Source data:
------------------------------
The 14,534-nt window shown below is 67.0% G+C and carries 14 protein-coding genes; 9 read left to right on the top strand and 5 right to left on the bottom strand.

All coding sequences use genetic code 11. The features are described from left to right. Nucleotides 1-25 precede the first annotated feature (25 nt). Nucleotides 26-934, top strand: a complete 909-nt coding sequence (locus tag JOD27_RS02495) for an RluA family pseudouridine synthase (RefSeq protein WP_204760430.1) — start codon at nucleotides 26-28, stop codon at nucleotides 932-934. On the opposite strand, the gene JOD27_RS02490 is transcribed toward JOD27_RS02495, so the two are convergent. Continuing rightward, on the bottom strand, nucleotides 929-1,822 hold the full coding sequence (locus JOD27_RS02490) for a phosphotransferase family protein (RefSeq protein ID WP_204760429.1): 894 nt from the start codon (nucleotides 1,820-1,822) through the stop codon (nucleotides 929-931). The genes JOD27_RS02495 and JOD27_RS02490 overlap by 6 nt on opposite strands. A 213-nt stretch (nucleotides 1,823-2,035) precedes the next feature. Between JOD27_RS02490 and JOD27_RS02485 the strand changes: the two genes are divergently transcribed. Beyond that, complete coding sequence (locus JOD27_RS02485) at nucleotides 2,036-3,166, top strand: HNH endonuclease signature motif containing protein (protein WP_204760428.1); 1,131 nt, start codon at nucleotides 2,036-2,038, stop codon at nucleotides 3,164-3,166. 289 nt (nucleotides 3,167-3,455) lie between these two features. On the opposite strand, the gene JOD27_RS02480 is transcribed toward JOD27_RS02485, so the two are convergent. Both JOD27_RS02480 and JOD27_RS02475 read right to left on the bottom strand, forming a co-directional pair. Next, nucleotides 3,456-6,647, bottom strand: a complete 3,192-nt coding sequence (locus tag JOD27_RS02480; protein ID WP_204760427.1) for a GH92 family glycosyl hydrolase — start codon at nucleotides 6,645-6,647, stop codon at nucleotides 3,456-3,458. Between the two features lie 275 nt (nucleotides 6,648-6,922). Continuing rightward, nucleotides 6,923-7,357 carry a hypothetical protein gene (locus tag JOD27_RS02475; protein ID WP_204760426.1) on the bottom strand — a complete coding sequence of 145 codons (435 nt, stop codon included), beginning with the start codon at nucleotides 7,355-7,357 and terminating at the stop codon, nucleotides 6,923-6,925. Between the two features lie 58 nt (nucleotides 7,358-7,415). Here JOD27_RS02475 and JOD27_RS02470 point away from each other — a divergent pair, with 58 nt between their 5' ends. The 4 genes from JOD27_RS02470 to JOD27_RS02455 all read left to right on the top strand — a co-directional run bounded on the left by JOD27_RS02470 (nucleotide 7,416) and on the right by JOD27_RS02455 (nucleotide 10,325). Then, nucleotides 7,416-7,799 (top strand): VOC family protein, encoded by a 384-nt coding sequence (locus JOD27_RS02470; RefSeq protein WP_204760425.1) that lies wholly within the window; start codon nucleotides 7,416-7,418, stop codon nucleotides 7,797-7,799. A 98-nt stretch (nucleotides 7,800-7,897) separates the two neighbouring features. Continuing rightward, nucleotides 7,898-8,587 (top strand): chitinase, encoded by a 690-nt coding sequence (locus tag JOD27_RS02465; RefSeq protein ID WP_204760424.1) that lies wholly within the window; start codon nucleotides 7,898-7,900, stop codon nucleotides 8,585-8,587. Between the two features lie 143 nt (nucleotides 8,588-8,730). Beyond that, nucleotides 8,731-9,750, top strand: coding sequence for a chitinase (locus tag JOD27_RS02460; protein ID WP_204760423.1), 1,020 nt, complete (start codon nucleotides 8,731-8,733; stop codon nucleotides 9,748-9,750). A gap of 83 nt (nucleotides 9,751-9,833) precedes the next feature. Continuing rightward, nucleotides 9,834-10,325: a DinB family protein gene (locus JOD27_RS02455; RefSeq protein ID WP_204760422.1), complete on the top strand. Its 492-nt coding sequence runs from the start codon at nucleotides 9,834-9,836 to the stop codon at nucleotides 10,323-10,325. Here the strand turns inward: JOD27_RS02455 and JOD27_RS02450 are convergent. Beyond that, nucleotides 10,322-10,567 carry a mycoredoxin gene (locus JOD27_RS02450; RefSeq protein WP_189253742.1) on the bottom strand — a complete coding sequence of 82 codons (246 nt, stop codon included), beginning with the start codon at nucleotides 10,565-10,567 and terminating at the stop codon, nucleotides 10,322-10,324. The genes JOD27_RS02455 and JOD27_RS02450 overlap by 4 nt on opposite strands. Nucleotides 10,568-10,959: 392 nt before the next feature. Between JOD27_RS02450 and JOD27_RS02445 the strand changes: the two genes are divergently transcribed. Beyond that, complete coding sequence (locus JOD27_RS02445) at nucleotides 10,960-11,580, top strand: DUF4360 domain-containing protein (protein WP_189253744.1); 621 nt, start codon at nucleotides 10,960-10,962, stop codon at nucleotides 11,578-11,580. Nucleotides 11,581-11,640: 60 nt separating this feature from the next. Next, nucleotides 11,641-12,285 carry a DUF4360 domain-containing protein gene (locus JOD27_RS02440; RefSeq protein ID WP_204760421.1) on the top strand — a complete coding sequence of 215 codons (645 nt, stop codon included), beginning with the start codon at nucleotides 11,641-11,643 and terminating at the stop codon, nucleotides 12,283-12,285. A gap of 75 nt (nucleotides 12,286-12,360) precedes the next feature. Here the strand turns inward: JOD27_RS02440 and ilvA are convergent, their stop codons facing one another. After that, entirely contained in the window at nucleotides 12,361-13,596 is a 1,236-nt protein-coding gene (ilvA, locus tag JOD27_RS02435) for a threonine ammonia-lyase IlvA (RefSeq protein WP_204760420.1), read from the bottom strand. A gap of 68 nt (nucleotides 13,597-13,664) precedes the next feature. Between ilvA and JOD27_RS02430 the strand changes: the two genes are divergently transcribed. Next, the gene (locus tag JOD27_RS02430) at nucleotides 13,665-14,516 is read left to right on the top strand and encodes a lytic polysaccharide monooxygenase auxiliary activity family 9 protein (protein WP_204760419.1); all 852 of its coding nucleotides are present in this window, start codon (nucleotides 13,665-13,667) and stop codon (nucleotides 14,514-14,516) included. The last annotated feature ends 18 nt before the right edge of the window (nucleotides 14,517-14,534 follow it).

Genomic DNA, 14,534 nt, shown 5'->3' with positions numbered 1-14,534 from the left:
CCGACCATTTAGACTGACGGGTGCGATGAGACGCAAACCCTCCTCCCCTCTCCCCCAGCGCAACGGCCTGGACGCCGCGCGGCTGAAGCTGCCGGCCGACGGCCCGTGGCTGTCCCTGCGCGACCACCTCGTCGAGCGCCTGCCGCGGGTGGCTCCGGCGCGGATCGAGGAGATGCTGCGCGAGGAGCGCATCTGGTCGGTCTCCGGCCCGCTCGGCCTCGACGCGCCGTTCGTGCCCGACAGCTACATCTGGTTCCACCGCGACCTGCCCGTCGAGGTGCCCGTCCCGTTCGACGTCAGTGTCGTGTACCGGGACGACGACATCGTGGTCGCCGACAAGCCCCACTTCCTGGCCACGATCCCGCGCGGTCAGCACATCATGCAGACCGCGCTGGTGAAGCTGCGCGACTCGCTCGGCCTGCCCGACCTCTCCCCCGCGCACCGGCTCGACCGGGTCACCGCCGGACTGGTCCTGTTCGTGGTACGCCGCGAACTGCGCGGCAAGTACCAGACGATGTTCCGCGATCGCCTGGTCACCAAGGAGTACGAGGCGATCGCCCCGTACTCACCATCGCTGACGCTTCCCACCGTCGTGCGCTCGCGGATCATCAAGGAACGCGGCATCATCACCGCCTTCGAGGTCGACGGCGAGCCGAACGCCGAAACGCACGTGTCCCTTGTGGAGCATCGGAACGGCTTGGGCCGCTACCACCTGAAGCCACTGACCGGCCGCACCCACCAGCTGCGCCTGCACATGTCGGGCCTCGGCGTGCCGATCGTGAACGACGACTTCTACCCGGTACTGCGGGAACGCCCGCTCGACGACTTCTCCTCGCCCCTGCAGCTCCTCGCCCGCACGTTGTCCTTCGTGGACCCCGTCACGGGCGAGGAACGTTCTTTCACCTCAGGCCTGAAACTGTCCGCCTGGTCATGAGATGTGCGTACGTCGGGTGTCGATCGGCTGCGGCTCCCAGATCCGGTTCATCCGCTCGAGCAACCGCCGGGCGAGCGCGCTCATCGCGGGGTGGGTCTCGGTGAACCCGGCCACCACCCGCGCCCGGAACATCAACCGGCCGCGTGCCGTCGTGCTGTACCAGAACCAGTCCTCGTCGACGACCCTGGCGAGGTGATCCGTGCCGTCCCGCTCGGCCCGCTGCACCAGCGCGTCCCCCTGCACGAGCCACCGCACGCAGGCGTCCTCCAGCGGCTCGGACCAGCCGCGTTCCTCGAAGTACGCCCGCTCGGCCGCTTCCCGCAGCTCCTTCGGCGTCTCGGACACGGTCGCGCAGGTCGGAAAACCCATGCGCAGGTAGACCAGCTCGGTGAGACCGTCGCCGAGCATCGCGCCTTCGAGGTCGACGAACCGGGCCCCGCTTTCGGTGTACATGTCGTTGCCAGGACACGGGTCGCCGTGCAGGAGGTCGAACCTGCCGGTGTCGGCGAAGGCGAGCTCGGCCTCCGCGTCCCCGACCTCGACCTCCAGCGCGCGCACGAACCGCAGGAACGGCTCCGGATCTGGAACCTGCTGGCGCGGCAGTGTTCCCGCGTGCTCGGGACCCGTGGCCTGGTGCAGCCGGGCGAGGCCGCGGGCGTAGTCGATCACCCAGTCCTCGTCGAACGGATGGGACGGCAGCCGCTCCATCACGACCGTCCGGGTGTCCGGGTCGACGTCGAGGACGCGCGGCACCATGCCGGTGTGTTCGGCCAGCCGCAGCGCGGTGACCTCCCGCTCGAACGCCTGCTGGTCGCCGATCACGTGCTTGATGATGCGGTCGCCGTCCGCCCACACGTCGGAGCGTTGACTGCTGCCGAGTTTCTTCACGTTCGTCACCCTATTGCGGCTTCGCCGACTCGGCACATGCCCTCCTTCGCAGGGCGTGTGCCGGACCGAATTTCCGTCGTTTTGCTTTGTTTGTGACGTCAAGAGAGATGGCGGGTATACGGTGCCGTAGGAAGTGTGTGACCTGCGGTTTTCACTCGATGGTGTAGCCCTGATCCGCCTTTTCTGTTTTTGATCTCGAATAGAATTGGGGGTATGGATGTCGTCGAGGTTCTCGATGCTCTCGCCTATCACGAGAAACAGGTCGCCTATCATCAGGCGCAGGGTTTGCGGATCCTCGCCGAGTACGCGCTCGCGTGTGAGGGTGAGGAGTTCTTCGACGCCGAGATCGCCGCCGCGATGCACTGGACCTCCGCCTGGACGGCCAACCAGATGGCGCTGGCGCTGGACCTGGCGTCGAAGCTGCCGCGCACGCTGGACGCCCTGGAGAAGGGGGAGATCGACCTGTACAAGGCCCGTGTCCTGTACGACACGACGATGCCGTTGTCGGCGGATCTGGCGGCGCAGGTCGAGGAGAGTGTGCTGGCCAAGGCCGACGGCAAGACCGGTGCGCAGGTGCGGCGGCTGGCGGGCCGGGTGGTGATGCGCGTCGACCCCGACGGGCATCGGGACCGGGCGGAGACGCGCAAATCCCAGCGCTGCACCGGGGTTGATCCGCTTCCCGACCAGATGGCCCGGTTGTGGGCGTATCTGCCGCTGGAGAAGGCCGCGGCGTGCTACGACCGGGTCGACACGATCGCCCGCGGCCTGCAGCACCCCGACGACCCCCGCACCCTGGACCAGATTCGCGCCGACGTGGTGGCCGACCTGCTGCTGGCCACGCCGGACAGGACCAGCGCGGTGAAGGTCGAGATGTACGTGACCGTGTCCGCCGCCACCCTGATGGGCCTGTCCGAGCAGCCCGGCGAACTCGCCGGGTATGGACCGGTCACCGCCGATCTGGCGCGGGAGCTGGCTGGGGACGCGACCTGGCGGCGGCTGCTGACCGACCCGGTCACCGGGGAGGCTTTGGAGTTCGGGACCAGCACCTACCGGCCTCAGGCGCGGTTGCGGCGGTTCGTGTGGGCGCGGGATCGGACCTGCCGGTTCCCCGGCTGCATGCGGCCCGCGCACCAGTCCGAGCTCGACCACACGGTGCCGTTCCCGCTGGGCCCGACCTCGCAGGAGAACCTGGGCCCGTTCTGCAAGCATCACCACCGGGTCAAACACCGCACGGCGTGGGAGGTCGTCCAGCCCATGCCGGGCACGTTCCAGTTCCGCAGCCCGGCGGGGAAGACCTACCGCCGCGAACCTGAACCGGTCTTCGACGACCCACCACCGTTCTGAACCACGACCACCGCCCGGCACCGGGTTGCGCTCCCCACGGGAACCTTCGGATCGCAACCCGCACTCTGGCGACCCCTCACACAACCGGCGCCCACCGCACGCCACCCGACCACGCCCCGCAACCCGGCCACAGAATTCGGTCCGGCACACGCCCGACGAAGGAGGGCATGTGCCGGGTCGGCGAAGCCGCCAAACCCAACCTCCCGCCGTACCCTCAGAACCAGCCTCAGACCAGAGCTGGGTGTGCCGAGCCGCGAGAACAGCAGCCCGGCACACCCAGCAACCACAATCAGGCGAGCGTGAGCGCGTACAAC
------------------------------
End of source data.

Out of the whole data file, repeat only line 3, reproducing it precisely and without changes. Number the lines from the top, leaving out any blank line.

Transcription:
Genomic DNA, 14,534 nt, shown 5'->3' with positions numbered 1-14,534 from the left: